So just what is the difference between aftershave and cologne?
Before answering the question at hand ↑, please allow me to paint a picture for you. As a gentleman, you have just concluded your shaving formalities and are busily preparing yourself for an important function. You may be escorting a delightful lady for the evening, or attending a wedding breakfast, or perhaps you are to be interviewed for an important position. However you have encountered a conundrum: you’ve sustained a cut upon your face, which occurred likely when you were shaving, and you simply have no idea what to do for the best. Also, you would clearly like to make a lasting impression whatever the occasion, but you don’t know which scent to wear.
Please permit me to guide you through this perplexing scenario.
Firstly what exactly is an “Aftershave”?
Aftershave is a liquid which a gentleman applies to his face after shaving (somewhat unsurprisingly). During the shaving process, you are effectively moving a piece of sharp metal across delicate skin, shaving off the bristles on your face and opening up the facial pores while doing so. If a gentleman has dry skin, he uses a dull razor or is perhaps not fully awake during the process, it may result in red bumps and more than a few cuts and nicks.
Aftershave assists in helping your skin pores to close after shaving, improves the look of the skin and helps prevent infection if you sustain a cut during the shaving process. Some aftershaves also contain a moisturiser to replace lost skin oils. Aftershave usually comes in a liquid form but can increasingly be found packaged as a gel, balm or lotion. The scented oil present in aftershave is of a much lower volume when compared with cologne and as such the fragrance itself will not have the same longevity. The liquid variant of aftershave will typically contain the highest amount of alcohol, which will, as most young men will attest to, sting like billy-o if you apply it directly onto broken skin. For gentlemen with an oilier complexion more prone to blackheads, liquid aftershaves will, as previously alluded to close your pores and help prevent an outbreak. For a gentleman with dry or overly sensitive skin that might be somewhat easily irritated, balms would be a far better choice. Perhaps aftershave gels might sit between the two other options.
So we know what aftershave is (the clue is, after all in the name) but what is Cologne?
We have mentioned all the other benefits of an aftershave above and beyond the fragrance, however, cologne is simply put, purely to make a gentleman smell nice. The word cologne is derived from Eau de Cologne, a perfume created in the German city of Cologne by an Italian. There is an assumption that perfume is for the fairer sex and cologne is for gentlemen, but this is a common misapprehension. Gentlemen and ladies alike can wear either one.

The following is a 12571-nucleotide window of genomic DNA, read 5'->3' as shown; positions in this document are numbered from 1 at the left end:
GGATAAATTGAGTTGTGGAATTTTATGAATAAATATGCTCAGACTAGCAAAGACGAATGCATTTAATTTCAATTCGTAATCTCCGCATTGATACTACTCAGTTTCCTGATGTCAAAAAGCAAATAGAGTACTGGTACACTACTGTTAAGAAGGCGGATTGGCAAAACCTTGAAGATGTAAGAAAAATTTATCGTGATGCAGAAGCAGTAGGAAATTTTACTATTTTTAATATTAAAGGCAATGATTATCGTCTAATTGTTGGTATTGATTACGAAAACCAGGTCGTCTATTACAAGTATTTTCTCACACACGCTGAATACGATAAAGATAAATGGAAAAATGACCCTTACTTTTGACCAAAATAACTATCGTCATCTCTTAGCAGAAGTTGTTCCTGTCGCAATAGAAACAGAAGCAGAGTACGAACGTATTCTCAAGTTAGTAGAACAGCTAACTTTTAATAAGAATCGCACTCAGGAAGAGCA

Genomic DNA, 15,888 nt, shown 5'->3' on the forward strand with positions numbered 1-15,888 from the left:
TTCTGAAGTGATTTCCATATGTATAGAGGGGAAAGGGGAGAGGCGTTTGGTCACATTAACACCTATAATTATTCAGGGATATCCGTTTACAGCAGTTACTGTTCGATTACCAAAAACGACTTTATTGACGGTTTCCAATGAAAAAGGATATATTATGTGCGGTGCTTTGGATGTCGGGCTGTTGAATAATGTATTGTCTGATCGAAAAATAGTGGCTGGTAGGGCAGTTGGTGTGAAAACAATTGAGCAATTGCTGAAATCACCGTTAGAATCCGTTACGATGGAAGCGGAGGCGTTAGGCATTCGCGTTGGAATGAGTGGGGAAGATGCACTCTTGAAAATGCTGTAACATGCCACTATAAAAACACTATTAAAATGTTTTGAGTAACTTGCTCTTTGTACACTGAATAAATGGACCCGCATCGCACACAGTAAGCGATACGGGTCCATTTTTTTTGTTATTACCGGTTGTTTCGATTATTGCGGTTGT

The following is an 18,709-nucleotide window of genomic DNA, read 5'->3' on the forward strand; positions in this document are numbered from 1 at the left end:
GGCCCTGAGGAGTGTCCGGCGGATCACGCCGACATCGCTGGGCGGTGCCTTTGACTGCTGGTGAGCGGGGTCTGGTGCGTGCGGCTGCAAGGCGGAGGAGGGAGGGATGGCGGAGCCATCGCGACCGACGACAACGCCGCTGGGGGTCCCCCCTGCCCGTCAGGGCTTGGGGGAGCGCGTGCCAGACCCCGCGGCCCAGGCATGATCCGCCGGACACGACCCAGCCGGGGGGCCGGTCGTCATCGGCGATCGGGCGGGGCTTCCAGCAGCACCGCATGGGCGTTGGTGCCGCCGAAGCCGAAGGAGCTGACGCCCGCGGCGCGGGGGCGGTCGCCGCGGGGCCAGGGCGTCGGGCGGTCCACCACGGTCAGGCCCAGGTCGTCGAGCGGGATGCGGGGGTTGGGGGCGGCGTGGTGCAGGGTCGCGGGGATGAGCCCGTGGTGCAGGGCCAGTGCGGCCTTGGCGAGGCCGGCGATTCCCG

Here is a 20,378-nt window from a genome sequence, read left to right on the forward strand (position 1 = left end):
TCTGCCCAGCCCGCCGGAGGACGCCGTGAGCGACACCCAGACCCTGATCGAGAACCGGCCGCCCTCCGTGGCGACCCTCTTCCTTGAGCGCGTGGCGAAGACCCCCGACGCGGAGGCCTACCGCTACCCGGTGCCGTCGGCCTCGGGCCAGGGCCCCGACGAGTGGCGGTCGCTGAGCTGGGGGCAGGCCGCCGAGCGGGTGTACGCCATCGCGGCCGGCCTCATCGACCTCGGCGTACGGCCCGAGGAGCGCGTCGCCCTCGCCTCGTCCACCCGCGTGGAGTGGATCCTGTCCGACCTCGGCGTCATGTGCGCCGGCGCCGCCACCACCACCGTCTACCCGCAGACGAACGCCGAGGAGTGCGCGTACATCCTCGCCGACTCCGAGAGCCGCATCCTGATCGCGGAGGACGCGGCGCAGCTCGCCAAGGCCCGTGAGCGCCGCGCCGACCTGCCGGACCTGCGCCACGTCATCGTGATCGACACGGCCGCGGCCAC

Colognes are triggered by the heat of the body, so should be applied to the skin at various different pulse points but certainly not on one’s clothes because the chemicals in the fragrance can cause a stain and damage the fabric fibres. If you wear jewellery, one should always apply cologne first as the chemicals may create a somewhat unpleasant milky film on your gold and silver.
Cologne has one purpose, and that is to provide you with a pleasant, memorable aroma. If you have just had a shave and have perhaps sustained a cut do not reach for the cologne! Sadly there are few things more unpleasant in social circles than an overly liberally applied cologne. A gentleman should not allow his fragrance to announce his arrival (by several minutes in some extreme cases!)
So when should you apply a cologne?
If you would like to smell better and have other people remember you by your scent, or you wish to wear a fragrance with more longevity than your regular aftershave.
But is there a time when you should not countenance the wearing of a fragrance at all?
Well, the only time you wouldn’t want to wear cologne or scented aftershave is when attending an interview for an employment position. The wearing of an overpowering fragrance might possibly distract the interviewer and have him, or her, remember you for all the wrong reasons. For an interview of any sort my advice would always be the more neutral you smell the better for it!
So would there ever be a time when you might wear both an aftershave and a cologne?
Well, you could actually wear both an aftershave and a cologne providing they are derived from the same line of fragrance. Applying cologne on top of an aftershave will layer the scent and provide far greater longevity. You would also be wise to be mindful that contemporary shampoos, conditioners, soaps and deodorant sprays or roll-ons all have a fragrance of their own so select a cologne that will not conflict with the other scents and leave you smelling like a herbaceous border on a warm summers day!